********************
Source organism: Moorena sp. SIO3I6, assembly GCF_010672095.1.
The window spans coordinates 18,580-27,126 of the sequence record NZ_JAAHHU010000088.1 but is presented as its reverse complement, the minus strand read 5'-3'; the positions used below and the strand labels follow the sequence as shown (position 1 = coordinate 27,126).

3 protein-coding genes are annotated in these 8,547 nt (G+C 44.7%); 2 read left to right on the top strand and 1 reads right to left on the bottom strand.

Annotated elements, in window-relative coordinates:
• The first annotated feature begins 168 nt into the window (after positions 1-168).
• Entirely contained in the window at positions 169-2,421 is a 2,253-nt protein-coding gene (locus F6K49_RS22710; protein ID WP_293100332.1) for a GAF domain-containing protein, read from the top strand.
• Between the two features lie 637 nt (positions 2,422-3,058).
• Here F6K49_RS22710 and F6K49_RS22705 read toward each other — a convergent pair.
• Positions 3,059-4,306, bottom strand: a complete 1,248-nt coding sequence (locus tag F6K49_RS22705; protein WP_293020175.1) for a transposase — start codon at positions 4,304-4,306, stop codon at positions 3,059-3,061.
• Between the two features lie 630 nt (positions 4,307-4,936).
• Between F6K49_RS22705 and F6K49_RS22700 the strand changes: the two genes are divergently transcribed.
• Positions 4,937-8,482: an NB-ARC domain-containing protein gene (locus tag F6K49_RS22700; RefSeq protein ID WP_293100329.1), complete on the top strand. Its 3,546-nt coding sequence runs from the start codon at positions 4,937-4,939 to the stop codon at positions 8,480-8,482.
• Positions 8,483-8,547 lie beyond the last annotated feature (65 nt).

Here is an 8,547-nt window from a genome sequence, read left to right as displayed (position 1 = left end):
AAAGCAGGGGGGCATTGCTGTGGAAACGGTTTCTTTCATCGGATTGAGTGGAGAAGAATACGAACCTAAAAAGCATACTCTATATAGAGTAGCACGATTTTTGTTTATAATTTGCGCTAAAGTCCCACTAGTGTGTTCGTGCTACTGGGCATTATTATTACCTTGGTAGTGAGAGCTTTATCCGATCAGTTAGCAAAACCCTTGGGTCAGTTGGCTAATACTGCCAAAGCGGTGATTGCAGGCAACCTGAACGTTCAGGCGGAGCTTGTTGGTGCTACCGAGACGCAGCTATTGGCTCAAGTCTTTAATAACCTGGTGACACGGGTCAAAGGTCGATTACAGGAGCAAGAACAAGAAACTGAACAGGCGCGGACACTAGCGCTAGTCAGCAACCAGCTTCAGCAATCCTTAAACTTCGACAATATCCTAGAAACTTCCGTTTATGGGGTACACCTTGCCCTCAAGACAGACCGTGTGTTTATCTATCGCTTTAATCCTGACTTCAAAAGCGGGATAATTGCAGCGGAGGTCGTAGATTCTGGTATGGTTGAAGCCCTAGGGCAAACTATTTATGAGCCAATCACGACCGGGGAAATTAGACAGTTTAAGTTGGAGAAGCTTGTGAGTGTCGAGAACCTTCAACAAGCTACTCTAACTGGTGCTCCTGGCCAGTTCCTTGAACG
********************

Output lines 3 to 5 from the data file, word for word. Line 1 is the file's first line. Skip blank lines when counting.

3 protein-coding genes are annotated in these 8,547 nt (G+C 44.7%); 2 read left to right on the top strand and 1 reads right to left on the bottom strand.

Annotated elements, in window-relative coordinates:
• The first annotated feature begins 168 nt into the window (after positions 1-168).